This book proposes that the marketplace was intentional in God’s original design. Due to the scope of the subject, time and space dictate presenting broad themes in a globalistic way.(ii) The global view looks across disciplinary divides. Practice in the marketplace, politics, the arts, medicine, education and so on, move along a trajectory toward increasing specialization. Such narrowing disciplinary foci create blinders to the interconnectedness of diverse interests.

The treatment of specific material here is necessarily brief. Scholarly considerations of even one component could fill volumes and launch decades of legitimate discussion and development. The intent here is only to open the door a bit wider on a theoretical level and invite others to carry the conversation forward.

I came to this manuscript as a convergence of thirty years business management and administrative experience (fourteen as an entrepreneur starting and co-owning three small businesses) and eighteen years pursuing Christ, both spiritually and intellectually. It is also the culminating point of eight years’ research and reflection begun in 2003 while pursuing my Master’s degree at Asbury Theological Seminary. The early research was undertaken at the suggestion of my professor, mentor, and friend, Dr. Michael Rynkiewich, an anthropological missiologist.

Chapter 1—Proposing a Biblical Marketplace Theology is a brief statement (one page) of seven propositions supporting the central thesis of Eden’s Bridge—that the marketplace is an institution of God. Those propositions involve content of the creation narrative, filtering the biblical text through economic language and theory, the nature and character of God, Eve’s pivotal role, good and evil in commerce, and the missional function of business.

Chapter 2—An Economic Walk in the Garden is a reflective reading of the first three chapters of Genesis, the narrative of the creation and the Fall. This review is intentional in applying economic terminology to the narrative to illuminate the economic foundations in creation and the juxtaposition of the inherent goodness over against the moral corruption of the marketplace.

Chapter 3—Economic Models and Theological Concerns addresses relevant issues in theological and biblical perspective related to these propositions including economic models, God’s mission in the world (the missio Dei, iii), eschatology (the last things), teleology (the end, as goal or outcome), soteriology (salvation), and ecclesiology (the church).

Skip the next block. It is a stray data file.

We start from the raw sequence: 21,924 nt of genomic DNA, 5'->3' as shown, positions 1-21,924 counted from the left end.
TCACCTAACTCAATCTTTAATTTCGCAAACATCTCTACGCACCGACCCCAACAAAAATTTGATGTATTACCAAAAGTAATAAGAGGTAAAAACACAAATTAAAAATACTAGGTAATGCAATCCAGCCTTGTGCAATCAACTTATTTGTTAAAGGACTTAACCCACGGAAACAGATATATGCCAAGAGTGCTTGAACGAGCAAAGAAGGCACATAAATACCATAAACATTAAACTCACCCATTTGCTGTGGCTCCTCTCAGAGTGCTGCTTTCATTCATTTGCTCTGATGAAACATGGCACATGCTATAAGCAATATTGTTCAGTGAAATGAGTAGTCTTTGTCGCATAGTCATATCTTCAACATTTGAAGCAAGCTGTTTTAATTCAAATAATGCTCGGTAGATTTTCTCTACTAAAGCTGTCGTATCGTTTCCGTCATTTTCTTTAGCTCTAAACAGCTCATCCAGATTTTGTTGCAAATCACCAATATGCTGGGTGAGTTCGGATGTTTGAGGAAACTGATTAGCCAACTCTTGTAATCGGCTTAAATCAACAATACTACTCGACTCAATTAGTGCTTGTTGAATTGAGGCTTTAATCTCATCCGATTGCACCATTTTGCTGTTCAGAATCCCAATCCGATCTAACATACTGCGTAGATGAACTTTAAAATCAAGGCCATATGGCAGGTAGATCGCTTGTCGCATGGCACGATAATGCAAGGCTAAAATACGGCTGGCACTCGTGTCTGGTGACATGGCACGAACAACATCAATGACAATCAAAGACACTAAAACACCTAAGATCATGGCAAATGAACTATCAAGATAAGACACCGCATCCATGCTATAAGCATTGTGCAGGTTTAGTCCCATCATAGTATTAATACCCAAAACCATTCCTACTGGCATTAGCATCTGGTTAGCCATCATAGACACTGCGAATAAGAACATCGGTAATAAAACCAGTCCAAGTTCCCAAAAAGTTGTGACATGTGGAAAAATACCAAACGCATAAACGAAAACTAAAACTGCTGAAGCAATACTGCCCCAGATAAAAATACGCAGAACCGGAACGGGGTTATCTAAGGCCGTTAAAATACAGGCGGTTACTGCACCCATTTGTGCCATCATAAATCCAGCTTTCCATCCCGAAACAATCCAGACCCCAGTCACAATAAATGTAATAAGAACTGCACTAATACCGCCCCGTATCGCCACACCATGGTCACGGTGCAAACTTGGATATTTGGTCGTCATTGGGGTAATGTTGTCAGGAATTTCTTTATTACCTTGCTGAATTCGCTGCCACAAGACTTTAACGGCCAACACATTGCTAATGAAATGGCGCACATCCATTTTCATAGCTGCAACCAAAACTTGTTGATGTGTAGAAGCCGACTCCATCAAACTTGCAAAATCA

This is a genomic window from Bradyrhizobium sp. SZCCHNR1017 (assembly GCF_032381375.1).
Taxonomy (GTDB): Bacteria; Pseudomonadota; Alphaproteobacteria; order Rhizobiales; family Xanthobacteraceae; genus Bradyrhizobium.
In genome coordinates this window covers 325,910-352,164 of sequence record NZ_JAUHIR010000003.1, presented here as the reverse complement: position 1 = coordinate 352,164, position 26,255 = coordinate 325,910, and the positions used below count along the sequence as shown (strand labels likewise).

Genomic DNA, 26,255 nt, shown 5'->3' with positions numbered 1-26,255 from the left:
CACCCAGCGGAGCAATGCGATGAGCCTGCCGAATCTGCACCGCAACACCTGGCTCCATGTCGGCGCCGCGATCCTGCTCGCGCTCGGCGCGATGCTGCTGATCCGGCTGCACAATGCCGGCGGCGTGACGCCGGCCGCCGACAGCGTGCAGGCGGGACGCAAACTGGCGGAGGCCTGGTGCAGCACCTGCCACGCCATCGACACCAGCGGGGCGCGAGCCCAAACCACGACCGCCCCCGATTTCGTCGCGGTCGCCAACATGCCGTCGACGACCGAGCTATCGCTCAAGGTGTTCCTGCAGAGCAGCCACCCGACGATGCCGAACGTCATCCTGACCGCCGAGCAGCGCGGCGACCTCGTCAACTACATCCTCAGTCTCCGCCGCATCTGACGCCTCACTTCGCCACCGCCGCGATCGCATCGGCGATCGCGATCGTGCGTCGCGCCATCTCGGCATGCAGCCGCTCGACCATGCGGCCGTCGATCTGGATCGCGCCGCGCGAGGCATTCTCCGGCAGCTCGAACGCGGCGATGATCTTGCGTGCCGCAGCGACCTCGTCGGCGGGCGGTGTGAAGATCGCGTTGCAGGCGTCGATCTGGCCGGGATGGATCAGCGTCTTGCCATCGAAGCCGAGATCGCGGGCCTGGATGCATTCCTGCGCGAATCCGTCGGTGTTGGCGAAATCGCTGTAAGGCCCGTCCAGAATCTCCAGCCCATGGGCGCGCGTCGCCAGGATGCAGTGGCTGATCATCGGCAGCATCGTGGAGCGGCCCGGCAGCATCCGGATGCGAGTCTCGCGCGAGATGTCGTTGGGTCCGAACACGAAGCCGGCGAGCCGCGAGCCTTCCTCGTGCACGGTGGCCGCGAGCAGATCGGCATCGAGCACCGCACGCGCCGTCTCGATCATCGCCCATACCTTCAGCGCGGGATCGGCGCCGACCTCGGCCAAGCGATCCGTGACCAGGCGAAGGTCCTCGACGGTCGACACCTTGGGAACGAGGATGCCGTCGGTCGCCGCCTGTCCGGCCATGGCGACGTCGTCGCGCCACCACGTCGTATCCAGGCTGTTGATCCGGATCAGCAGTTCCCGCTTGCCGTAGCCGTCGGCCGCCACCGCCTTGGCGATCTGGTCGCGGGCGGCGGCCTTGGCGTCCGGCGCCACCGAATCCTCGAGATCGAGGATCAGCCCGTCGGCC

Chapter 4—Engaging Relevant Modern and Ancient Terminology examines terms which, when understood in biblical and historic perspective and logically defined, help toward acquiring a Kingdom perspective of the marketplace. These include economic verbiage, definitions of business and the marketplace, and key biblical terms from the original Old and New Testament languages.

Chapter 5—Redeeming the Marketplace considers marketplace-related issues in God’s mission of redemption including the godhead and consecration (sacredness), and how these relate to scarcity, stewardship and debt, collaboration, competition and capitalism, eschatological vision, and the redemption of worldly wealth.

Chapter 6—Market and Mission reflects on a variety of Christian marketplace initiatives and socio-cultural concerns, the marketplace and evangelism, and possible pitfalls in current mission pursuits as the church explores reformative theories of commerce.

NOTES

(i) The specific spelling wholism is adapted as a linguistic means to distinguish Christian application of the term holistic from its general uses, especially in medicine and pagan religious appropriations. In Christian mission, wholism (or holism) has been predominantly used in two ways. The first references the whole ministry of the church, determining that evangelism and social action are inherently inseparable. The second recognizes that persons are whole in being, more than spiritual or temporal beings in isolation, and that Christian ministry should address all aspects of the person, including their temporal (psychological, emotional, intellectual, social, etc.) and spiritual needs in toto, as it seeks to make disciples.

(ii) Globalist was the term used by Thomas Friedman in The Lexus and the Olive Tree (2000, 23–28) to describe one practicing information arbitrage to span vast and divergent topics to reveal the “bigger picture” and the ecology between diverse parts.

(iii) Missio Dei is the Latin phrase for the mission of God, the redemption and restoration of all creation.